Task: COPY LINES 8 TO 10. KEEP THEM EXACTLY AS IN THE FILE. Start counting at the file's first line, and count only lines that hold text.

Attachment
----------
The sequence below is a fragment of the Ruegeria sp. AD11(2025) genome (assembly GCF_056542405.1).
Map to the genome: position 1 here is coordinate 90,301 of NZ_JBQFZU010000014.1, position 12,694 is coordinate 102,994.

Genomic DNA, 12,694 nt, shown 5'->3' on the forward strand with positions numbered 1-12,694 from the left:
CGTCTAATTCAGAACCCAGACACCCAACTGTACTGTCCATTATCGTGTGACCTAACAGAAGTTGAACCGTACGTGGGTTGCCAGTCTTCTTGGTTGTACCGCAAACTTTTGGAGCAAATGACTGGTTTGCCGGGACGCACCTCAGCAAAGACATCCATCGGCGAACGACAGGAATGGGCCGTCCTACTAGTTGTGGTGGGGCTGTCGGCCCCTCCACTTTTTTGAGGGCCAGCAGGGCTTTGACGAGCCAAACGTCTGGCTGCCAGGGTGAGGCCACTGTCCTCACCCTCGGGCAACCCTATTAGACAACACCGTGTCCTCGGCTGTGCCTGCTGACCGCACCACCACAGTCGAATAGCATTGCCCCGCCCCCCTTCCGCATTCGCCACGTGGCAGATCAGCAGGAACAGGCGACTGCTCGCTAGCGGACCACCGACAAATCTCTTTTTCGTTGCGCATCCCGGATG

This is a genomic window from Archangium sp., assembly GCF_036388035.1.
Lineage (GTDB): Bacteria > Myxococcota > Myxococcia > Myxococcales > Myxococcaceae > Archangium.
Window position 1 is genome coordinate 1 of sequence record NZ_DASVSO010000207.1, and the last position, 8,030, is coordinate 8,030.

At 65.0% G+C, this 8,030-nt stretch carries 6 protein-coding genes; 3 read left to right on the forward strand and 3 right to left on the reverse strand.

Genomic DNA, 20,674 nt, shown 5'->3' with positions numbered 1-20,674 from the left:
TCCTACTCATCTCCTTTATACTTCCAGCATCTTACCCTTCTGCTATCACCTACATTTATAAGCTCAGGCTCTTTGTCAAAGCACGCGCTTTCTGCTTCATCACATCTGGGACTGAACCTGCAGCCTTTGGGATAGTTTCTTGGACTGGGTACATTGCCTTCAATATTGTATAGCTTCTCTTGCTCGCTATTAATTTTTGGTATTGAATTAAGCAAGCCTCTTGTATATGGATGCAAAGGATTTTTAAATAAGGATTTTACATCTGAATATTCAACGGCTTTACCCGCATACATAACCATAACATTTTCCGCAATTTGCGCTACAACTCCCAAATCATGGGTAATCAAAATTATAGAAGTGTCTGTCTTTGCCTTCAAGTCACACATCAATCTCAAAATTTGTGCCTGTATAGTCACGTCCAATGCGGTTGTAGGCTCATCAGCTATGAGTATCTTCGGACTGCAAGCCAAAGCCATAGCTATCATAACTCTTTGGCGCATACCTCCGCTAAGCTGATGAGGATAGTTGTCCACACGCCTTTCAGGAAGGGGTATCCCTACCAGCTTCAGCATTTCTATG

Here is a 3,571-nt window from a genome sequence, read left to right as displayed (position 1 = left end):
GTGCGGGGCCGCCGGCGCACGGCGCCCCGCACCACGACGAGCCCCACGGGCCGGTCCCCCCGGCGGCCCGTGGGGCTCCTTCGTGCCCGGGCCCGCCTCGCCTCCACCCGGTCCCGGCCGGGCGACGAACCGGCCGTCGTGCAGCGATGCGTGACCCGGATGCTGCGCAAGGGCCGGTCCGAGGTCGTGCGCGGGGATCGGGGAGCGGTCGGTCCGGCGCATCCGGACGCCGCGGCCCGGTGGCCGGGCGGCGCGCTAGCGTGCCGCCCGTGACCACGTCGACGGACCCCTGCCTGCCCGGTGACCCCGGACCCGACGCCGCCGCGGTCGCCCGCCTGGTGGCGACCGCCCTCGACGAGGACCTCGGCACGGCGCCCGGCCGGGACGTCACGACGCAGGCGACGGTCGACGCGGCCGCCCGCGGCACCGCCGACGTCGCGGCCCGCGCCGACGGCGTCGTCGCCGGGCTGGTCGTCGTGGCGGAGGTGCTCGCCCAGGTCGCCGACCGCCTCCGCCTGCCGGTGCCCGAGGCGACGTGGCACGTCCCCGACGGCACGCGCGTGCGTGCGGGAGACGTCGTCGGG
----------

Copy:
At 65.0% G+C, this 8,030-nt stretch carries 6 protein-coding genes; 3 read left to right on the forward strand and 3 right to left on the reverse strand.

Genomic DNA, 20,674 nt, shown 5'->3' with positions numbered 1-20,674 from the left:
TCCTACTCATCTCCTTTATACTTCCAGCATCTTACCCTTCTGCTATCACCTACATTTATAAGCTCAGGCTCTTTGTCAAAGCACGCGCTTTCTGCTTCATCACATCTGGGACTGAACCTGCAGCCTTTGGGATAGTTTCTTGGACTGGGTACATTGCCTTCAATATTGTATAGCTTCTCTTGCTCGCTATTAATTTTTGGTATTGAATTAAGCAAGCCTCTTGTATATGGATGCAAAGGATTTTTAAATAAGGATTTTACATCTGAATATTCAACGGCTTTACCCGCATACATAACCATAACATTTTCCGCAATTTGCGCTACAACTCCCAAATCATGGGTAATCAAAATTATAGAAGTGTCTGTCTTTGCCTTCAAGTCACACATCAATCTCAAAATTTGTGCCTGTATAGTCACGTCCAATGCGGTTGTAGGCTCATCAGCTATGAGTATCTTCGGACTGCAAGCCAAAGCCATAGCTATCATAACTCTTTGGCGCATACCTCCGCTAAGCTGATGAGGATAGTTGTCCACACGCCTTTCAGGAAGGGGTATCCCTACCAGCTTCAGCATTTCTATG